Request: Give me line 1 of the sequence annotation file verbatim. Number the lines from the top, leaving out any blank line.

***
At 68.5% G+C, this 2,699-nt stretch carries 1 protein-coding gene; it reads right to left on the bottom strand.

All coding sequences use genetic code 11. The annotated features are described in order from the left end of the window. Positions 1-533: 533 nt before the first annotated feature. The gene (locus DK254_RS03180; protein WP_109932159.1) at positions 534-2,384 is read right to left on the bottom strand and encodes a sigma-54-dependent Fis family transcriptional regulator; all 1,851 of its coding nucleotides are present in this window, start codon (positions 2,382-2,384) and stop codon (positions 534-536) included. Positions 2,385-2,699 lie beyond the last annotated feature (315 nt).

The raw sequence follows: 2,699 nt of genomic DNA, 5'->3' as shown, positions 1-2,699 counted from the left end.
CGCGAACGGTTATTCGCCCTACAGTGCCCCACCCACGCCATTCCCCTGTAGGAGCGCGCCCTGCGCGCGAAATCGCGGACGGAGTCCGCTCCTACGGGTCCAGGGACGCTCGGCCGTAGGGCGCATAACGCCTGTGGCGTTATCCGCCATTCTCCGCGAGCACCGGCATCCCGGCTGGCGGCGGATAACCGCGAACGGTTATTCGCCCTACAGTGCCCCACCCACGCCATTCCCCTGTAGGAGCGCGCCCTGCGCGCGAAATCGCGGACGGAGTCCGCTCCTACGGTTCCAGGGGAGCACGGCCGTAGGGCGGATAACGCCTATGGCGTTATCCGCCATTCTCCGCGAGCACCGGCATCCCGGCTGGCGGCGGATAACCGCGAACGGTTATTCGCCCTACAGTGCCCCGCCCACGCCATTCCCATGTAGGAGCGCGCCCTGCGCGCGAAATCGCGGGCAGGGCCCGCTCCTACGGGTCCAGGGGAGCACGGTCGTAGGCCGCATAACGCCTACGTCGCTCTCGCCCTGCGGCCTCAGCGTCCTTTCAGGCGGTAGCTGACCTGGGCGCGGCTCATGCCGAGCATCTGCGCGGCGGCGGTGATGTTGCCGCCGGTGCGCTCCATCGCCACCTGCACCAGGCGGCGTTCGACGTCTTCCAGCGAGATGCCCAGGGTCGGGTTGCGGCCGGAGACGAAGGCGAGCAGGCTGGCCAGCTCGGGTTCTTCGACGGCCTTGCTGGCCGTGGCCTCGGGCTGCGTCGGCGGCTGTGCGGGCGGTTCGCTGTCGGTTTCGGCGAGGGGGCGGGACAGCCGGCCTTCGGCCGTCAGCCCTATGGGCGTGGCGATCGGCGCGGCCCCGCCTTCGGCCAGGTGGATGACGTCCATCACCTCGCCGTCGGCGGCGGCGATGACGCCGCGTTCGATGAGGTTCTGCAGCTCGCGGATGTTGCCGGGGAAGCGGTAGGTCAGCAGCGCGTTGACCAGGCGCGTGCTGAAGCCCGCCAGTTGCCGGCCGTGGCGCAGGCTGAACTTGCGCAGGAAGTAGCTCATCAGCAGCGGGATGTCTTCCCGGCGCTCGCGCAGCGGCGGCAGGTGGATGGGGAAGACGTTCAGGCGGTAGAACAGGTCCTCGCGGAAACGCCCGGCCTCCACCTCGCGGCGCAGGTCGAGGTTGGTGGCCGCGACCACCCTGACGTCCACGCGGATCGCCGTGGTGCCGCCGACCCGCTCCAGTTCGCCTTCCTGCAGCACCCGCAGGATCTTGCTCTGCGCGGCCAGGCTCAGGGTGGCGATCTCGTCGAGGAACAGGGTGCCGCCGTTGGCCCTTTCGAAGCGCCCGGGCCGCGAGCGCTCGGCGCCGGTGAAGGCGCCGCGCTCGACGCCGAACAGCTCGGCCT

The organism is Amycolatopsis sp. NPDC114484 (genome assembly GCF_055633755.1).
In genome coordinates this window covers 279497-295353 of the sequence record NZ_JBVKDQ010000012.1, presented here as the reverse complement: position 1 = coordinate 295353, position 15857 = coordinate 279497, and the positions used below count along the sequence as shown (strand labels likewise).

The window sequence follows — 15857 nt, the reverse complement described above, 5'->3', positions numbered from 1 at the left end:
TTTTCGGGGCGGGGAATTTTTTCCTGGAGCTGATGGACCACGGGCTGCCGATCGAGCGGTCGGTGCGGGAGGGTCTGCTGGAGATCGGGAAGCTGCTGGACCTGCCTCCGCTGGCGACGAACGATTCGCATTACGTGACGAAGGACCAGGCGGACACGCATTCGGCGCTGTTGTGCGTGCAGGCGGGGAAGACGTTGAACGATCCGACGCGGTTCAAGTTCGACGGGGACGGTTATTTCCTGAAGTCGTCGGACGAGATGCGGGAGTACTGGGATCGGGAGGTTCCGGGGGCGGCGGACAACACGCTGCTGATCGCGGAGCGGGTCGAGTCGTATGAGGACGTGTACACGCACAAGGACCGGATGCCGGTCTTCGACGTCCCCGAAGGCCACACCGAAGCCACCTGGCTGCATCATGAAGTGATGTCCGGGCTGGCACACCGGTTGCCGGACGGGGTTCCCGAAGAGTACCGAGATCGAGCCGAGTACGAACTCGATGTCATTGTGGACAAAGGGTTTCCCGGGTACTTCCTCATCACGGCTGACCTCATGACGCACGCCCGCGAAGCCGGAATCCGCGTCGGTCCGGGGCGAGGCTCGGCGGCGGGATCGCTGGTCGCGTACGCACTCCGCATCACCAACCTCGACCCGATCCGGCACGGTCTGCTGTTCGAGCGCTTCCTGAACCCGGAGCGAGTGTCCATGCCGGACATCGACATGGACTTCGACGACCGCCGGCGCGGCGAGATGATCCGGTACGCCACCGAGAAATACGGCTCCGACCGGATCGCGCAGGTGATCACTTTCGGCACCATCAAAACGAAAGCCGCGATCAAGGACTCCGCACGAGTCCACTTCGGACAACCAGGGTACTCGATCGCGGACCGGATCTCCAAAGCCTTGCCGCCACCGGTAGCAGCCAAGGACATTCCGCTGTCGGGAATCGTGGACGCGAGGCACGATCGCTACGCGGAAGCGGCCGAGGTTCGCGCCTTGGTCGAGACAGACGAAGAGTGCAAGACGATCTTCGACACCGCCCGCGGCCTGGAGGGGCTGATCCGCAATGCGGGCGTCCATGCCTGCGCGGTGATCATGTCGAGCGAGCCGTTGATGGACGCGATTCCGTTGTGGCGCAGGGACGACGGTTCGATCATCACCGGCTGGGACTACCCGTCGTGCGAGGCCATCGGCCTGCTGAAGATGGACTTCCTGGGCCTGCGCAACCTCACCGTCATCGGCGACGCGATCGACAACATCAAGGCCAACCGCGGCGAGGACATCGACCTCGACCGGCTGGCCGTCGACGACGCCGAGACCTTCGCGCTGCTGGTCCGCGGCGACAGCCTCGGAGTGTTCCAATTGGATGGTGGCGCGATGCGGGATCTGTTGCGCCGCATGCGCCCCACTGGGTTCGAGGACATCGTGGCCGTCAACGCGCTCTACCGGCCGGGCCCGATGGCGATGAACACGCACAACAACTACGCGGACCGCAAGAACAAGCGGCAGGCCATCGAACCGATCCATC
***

At 68.5% G+C, this 2,699-nt stretch carries 1 protein-coding gene; it reads right to left on the bottom strand.